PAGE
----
The fatty acid profiles of the analysed cheeses are shown in Table 4. The share of individual groups of fatty acids in their profile depended on the type of milk used in cheese production. The highest share of unsaturated (UFA) and polyunsaturated fatty acids (PUFA) was determined in the cheese manufactured from ovine milk (B). This is typical for the fatty acid profile in milk fat of this species [39]. The obtained results were in agreement with those reached by Laskaridis et al. [40], who determined 27.33% of MUFA and 4.50% of PUFA in the fat of sheep’s milk feta cheese. The share of saturated fatty acids (SFA) and UFA in caprine cheeses (A and C) was not significantly different. The determined values were in accordance with the results presented by Van Nieuwenhove et al. [34] concerning fresh rennet-curd caprine cheese, the fat of which contained 69.1% of SFA and 32.1% of UFA. Pajor et al. [41] also determined that the fat of goat’s milk ripened rennet-curd cheeses contained 71.4–73.4% SFA, 22.8–24.3% MUFA and 3.7–4.2% PUFA. It is important to point out that the content of PUFA in cheeses A, B and C was higher than in cheeses D, E and F. Therefore, it may be concluded that from a nutritional point of view, the analysed cheeses made from goat and sheep’s milk were characterised by better fatty acid composition.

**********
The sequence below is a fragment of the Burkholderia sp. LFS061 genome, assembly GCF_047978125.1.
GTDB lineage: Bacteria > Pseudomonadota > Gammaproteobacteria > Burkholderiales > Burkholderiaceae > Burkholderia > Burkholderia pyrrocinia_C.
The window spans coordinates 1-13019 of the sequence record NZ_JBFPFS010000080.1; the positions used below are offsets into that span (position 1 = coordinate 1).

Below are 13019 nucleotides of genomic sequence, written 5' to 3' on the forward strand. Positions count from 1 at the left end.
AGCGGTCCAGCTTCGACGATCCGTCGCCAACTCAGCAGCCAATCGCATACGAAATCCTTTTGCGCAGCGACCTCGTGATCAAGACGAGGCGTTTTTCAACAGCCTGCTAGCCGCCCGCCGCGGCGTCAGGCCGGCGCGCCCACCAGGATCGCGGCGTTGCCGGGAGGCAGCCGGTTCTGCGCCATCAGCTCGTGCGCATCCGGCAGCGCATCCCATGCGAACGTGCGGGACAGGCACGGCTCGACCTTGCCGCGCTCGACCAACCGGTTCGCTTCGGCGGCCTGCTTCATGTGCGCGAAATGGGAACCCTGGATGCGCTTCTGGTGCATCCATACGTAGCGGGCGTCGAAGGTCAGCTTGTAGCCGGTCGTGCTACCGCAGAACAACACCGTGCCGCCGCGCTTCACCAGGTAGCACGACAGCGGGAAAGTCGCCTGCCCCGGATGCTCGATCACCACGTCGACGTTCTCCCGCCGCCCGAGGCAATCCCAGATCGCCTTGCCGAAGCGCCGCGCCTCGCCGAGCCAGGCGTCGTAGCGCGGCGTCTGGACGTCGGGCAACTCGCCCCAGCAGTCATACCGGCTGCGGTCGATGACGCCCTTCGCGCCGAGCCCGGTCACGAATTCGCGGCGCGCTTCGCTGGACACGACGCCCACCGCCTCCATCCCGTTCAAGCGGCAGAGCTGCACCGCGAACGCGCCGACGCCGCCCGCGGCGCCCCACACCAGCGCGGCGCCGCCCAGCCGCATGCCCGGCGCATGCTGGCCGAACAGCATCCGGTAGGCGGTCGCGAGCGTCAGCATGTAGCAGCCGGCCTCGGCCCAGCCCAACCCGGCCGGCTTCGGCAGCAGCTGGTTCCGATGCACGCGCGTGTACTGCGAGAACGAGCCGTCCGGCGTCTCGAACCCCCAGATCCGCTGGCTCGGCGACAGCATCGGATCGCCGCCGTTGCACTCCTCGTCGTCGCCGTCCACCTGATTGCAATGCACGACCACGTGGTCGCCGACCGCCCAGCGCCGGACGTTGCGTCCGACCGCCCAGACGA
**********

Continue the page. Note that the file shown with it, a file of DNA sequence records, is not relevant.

Caprine milk fat is characterised by higher nutritional value and better digestibility in comparison to cow’s milk fat. This is due to a smaller diameter of fat globules, as well as a higher proportion of low molecular weight fatty acids. Additionally, these are more likely to be incorporated into triglycerides [36]. According to Park [9], a higher digestibility of goat’s milk, compared to cow’s milk, can be related to natural homogenisation of goat’s milk fat. Smaller fat globules, which are characteristic of goat’s milk, have a greater surface area. Therefore, lipases have better conditions during the digestion process.